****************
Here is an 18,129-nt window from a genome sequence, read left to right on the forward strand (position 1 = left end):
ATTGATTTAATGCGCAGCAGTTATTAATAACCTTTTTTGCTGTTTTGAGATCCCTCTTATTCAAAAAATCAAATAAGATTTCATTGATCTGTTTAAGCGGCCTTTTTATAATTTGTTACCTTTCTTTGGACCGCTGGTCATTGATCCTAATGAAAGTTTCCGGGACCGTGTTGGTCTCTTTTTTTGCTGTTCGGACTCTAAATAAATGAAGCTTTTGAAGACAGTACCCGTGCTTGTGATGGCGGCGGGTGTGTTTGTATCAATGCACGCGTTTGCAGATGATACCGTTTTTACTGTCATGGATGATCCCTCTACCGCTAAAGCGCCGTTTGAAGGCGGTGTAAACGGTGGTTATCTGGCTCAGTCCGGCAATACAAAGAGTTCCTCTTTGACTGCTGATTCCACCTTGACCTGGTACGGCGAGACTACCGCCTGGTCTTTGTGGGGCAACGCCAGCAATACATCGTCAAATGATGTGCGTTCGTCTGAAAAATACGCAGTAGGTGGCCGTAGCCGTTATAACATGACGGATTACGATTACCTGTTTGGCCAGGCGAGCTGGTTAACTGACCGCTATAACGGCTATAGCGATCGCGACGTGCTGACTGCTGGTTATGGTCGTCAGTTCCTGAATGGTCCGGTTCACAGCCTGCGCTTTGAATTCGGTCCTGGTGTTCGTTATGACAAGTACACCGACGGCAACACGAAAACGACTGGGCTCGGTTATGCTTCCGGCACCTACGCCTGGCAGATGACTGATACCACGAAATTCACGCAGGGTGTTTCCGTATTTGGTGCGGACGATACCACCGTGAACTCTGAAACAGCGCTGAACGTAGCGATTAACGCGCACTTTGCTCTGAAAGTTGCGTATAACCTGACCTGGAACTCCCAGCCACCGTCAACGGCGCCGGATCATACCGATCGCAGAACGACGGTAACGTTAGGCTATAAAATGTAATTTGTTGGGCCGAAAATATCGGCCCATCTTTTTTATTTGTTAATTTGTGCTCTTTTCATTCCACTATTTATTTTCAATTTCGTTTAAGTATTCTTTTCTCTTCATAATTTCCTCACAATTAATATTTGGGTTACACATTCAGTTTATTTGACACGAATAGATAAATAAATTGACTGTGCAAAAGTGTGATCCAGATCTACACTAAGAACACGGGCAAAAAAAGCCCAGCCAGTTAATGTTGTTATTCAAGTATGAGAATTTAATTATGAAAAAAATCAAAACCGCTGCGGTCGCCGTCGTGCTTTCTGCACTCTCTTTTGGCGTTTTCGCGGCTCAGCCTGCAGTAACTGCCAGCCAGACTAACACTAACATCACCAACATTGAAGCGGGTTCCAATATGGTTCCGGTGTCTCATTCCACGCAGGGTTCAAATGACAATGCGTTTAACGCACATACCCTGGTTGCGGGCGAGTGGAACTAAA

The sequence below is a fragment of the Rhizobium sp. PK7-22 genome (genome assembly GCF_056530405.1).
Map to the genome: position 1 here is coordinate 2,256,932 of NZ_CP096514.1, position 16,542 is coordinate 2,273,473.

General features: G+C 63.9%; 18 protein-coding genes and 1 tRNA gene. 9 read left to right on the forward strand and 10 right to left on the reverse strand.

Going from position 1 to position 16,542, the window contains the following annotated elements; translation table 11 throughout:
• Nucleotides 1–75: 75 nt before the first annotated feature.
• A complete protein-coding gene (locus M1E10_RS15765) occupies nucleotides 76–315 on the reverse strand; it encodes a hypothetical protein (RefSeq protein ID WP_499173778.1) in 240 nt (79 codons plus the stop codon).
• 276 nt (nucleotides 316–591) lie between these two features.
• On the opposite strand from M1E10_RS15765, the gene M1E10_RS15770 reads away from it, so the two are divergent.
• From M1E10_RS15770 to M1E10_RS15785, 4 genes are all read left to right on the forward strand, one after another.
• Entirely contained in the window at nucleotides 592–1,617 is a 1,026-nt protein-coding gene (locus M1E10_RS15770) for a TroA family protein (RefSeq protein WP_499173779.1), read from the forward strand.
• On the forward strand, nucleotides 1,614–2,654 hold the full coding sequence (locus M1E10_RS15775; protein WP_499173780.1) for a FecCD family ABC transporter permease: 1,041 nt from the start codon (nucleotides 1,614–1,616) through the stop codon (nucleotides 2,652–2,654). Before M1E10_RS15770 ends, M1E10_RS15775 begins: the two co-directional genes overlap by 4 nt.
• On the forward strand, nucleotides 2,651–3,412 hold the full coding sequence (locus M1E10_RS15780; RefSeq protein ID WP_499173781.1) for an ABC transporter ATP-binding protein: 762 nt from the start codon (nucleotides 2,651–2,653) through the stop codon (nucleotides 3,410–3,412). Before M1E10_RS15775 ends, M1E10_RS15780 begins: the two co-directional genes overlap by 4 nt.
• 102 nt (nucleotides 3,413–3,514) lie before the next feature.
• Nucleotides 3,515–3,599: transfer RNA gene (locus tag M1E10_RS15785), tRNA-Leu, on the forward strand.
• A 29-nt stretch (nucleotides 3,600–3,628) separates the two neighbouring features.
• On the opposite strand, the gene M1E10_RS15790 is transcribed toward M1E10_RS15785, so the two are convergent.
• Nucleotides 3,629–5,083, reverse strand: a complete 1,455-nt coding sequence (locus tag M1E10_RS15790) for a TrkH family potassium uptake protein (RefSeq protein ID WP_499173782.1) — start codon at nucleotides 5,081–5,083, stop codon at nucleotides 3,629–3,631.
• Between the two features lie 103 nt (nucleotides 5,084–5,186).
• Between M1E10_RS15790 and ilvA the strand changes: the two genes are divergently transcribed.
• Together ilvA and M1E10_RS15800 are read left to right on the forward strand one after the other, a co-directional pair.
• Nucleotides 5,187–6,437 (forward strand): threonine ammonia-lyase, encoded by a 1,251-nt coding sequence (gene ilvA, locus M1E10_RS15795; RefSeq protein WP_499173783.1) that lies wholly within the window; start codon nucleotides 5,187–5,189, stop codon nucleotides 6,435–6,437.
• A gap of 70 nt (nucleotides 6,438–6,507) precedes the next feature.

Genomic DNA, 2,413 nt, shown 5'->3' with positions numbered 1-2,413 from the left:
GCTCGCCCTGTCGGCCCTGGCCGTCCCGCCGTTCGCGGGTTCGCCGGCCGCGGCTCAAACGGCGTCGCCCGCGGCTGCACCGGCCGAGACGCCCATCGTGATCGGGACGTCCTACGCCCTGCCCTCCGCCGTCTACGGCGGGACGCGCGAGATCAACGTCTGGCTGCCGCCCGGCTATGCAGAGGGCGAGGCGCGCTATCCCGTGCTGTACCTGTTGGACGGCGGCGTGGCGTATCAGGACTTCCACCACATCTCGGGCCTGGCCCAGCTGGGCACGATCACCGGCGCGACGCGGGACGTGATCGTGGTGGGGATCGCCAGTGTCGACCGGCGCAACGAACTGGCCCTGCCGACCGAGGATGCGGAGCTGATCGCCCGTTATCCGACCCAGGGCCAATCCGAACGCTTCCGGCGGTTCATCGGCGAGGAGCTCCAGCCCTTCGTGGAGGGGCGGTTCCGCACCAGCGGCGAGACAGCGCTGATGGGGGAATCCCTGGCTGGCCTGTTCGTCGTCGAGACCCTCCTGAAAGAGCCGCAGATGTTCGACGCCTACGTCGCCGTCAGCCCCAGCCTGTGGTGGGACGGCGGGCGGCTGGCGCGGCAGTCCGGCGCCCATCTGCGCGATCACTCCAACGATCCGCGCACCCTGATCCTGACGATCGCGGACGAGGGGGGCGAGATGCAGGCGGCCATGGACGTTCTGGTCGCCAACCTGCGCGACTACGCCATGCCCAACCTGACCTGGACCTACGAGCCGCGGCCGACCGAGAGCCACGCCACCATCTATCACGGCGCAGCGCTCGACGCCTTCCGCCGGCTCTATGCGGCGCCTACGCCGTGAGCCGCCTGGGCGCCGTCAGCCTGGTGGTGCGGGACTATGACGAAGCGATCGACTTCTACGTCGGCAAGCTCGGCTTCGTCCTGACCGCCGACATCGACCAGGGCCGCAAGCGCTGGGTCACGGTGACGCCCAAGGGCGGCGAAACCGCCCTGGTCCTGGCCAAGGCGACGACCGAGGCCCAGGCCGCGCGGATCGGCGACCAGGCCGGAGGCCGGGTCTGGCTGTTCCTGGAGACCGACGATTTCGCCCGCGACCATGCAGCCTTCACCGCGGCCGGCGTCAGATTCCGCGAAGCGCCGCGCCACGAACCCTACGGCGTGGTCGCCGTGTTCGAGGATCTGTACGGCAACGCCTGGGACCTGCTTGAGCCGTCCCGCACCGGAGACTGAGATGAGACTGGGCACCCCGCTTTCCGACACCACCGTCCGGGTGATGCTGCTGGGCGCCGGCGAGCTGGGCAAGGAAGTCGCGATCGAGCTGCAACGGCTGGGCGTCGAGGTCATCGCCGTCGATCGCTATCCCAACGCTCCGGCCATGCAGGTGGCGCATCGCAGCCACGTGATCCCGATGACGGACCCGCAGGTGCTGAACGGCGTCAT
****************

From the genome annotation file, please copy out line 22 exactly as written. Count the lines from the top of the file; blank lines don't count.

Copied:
• Together ilvA and M1E10_RS15800 are read left to right on the forward strand one after the other, a co-directional pair.